Citizens, the Jewish holiday of Hanukkah begins this weekend, and the holiday is not complete without frying up a few dozen latkes (potato and onion pancakes) in oil!
This eight-day holiday celebrates the “miracle of the oil” commemorating the rededication during the second century B.C. of the Second Temple in Jerusalem. The Jews had risen up against their Greek-Syrian oppressors in the Maccabean Revolt.
Even though there was only enough untainted holy olive oil to keep the menorah’s candles burning for a single day, the flames continued flickering for eight nights, leaving them time to find a fresh supply. This wondrous event inspired the Jewish sages to proclaim a yearly eight-day festival.
The Hanukkah celebration revolves around the kindling of a nine-branched menorah, known in Hebrew as the hanukiah. On each of the holiday’s eight nights, another candle is added to the menorah after sundown; the ninth candle, called the shamash (“helper”), is used to light the others.
In another allusion to the Hanukkah miracle, traditional Hanukkah foods are fried in oil. Potato pancakes (known as latkes) and jam-filled donuts (sufganiyot) are particularly popular in many Jewish households. Other Hanukkah customs include playing with four-sided spinning tops called dreidels and exchanging gifts.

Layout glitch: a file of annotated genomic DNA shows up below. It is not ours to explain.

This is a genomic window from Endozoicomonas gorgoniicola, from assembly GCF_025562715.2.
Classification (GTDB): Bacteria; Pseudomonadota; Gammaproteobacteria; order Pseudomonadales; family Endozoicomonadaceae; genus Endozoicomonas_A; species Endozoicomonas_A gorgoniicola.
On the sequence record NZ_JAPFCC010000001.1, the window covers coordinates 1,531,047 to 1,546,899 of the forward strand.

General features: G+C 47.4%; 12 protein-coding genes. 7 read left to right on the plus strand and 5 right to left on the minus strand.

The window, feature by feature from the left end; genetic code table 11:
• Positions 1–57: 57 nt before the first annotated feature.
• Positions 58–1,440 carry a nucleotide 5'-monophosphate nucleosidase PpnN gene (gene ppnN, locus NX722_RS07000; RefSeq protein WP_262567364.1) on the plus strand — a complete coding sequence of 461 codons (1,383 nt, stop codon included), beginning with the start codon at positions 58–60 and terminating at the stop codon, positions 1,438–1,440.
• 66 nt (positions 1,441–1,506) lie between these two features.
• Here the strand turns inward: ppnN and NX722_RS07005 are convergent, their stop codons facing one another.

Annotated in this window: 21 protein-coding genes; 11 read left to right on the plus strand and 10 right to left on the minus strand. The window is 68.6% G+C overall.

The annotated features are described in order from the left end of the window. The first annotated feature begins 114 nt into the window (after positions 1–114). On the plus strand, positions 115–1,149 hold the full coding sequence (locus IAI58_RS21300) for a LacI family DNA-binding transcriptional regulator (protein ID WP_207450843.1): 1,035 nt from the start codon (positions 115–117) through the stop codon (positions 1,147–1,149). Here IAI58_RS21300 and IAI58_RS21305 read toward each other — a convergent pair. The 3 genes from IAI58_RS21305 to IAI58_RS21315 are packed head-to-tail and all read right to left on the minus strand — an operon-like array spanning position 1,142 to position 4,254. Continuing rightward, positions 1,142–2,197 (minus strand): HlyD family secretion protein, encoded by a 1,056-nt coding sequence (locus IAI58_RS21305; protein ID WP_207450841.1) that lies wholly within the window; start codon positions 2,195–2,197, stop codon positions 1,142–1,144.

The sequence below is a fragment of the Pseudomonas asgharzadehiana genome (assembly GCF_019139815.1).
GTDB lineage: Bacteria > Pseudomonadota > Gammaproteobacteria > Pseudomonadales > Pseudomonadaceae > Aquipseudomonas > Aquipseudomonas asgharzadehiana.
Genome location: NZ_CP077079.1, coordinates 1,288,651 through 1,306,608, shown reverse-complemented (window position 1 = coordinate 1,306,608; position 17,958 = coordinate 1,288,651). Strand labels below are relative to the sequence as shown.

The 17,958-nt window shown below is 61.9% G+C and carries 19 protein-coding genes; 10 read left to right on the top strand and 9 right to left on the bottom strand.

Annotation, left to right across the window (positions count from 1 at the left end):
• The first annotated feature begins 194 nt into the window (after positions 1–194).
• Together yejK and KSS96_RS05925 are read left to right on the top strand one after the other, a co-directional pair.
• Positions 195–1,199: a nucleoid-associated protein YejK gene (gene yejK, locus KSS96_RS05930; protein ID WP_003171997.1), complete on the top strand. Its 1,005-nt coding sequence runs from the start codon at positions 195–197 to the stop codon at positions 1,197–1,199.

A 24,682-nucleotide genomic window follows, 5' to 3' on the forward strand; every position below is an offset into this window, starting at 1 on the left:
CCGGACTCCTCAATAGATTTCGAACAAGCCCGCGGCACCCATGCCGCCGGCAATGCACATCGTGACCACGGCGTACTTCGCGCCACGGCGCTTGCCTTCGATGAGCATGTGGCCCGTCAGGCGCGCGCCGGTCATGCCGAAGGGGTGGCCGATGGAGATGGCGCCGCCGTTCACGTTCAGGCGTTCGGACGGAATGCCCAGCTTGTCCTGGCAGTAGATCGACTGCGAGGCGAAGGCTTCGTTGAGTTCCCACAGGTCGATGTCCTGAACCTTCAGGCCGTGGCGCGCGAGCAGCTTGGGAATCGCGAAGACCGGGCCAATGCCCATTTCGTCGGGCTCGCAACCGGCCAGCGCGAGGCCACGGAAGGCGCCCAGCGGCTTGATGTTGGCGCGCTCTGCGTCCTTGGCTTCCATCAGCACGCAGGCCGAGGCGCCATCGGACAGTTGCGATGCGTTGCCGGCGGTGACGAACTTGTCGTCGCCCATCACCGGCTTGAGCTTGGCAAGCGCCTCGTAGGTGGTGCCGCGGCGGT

Citizens, there is an art and science to making a true and proper latke, which I will now share with you!
First – you must make sure the potato onion mixture is very dry. Only then will you have properly crisp and not sodden latkes!
Second – save the potato starch from the drained potato liquid. This also keeps the latke crispy.
Third – use a combo of olive oil for flavor, peanut oil to keep the latke from burning and a bit of chicken fat for true savory flavor!
Fourth – add some finely minced fried chicken skin cracklings (grebenes in Yiddish) for both texture and supreme tastiness!
Fifth – cook in a heavy cast iron pan over very high heat! You want these to fry quickly, not to sit and absorb the oil due to improper frying.
Sixth – serve with applesauce mixed with horseradish for a combination of sweet and heat that really complements the latkes!
(and never previously shared!) and I hope you will try them, regardless of whether you are Jewish or not! My recipe to make grebenes and chicken fat is also included.
Battle on – The GeneralissimoPrint
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